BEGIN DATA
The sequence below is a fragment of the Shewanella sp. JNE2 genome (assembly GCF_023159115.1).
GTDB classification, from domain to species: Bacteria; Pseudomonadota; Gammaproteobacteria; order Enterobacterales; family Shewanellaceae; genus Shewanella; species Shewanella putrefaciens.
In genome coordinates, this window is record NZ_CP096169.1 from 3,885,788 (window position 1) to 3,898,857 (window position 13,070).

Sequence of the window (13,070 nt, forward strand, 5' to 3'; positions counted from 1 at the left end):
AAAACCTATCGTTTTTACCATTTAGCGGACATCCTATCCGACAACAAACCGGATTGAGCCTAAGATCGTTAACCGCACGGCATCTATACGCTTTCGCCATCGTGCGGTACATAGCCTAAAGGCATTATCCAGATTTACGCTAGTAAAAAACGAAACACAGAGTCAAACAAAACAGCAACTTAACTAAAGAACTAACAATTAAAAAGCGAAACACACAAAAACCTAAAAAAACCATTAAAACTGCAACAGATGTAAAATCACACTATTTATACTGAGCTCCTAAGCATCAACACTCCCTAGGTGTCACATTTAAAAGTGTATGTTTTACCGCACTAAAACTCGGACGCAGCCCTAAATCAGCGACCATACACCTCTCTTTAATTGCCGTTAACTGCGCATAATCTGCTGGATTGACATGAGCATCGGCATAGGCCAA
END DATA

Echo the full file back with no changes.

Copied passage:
The sequence below is a fragment of the Shewanella sp. JNE2 genome (assembly GCF_023159115.1).
GTDB classification, from domain to species: Bacteria; Pseudomonadota; Gammaproteobacteria; order Enterobacterales; family Shewanellaceae; genus Shewanella; species Shewanella putrefaciens.
In genome coordinates, this window is record NZ_CP096169.1 from 3,885,788 (window position 1) to 3,898,857 (window position 13,070).

Sequence of the window (13,070 nt, forward strand, 5' to 3'; positions counted from 1 at the left end):
AAAACCTATCGTTTTTACCATTTAGCGGACATCCTATCCGACAACAAACCGGATTGAGCCTAAGATCGTTAACCGCACGGCATCTATACGCTTTCGCCATCGTGCGGTACATAGCCTAAAGGCATTATCCAGATTTACGCTAGTAAAAAACGAAACACAGAGTCAAACAAAACAGCAACTTAACTAAAGAACTAACAATTAAAAAGCGAAACACACAAAAACCTAAAAAAACCATTAAAACTGCAACAGATGTAAAATCACACTATTTATACTGAGCTCCTAAGCATCAACACTCCCTAGGTGTCACATTTAAAAGTGTATGTTTTACCGCACTAAAACTCGGACGCAGCCCTAAATCAGCGACCATACACCTCTCTTTAATTGCCGTTAACTGCGCATAATCTGCTGGATTGACATGAGCATCGGCATAGGCCAA